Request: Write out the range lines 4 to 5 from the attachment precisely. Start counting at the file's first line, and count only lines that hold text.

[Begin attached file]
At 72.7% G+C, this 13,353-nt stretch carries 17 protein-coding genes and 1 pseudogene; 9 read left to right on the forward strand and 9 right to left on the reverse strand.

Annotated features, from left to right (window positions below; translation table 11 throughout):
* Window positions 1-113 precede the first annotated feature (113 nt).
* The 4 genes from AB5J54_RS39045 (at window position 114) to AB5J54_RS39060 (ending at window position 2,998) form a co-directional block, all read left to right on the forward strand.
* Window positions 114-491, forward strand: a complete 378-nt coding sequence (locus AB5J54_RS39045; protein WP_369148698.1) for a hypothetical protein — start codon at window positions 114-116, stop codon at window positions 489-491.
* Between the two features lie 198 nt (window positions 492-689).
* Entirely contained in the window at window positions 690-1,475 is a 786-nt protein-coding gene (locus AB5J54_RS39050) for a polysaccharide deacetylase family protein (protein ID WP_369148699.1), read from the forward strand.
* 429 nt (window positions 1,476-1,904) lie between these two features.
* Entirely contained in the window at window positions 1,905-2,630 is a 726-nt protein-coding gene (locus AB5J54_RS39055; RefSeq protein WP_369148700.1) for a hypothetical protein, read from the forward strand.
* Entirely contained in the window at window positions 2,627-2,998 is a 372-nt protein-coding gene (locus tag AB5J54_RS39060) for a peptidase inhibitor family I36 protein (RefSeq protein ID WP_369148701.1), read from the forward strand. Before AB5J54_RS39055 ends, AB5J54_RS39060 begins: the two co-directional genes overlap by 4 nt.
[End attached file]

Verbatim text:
* The 4 genes from AB5J54_RS39045 (at window position 114) to AB5J54_RS39060 (ending at window position 2,998) form a co-directional block, all read left to right on the forward strand.
* Window positions 114-491, forward strand: a complete 378-nt coding sequence (locus AB5J54_RS39045; protein WP_369148698.1) for a hypothetical protein — start codon at window positions 114-116, stop codon at window positions 489-491.